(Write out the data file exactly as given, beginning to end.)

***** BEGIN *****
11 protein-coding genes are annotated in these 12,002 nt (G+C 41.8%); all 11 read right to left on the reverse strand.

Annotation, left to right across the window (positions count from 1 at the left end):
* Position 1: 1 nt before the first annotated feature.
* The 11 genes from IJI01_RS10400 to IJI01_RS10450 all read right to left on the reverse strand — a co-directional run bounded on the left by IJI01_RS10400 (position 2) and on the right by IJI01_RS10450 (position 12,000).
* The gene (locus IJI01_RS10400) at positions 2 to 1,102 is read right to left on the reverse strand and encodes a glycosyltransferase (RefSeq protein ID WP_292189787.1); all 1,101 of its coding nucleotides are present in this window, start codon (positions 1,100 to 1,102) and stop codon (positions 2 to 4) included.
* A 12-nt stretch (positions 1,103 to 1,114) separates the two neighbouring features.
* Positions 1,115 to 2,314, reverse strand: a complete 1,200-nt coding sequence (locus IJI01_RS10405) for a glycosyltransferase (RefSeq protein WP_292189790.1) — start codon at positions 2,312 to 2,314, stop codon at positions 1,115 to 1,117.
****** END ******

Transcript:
11 protein-coding genes are annotated in these 12,002 nt (G+C 41.8%); all 11 read right to left on the reverse strand.

Annotation, left to right across the window (positions count from 1 at the left end):
* Position 1: 1 nt before the first annotated feature.
* The 11 genes from IJI01_RS10400 to IJI01_RS10450 all read right to left on the reverse strand — a co-directional run bounded on the left by IJI01_RS10400 (position 2) and on the right by IJI01_RS10450 (position 12,000).
* The gene (locus IJI01_RS10400) at positions 2 to 1,102 is read right to left on the reverse strand and encodes a glycosyltransferase (RefSeq protein ID WP_292189787.1); all 1,101 of its coding nucleotides are present in this window, start codon (positions 1,100 to 1,102) and stop codon (positions 2 to 4) included.
* A 12-nt stretch (positions 1,103 to 1,114) separates the two neighbouring features.
* Positions 1,115 to 2,314, reverse strand: a complete 1,200-nt coding sequence (locus IJI01_RS10405) for a glycosyltransferase (RefSeq protein WP_292189790.1) — start codon at positions 2,312 to 2,314, stop codon at positions 1,115 to 1,117.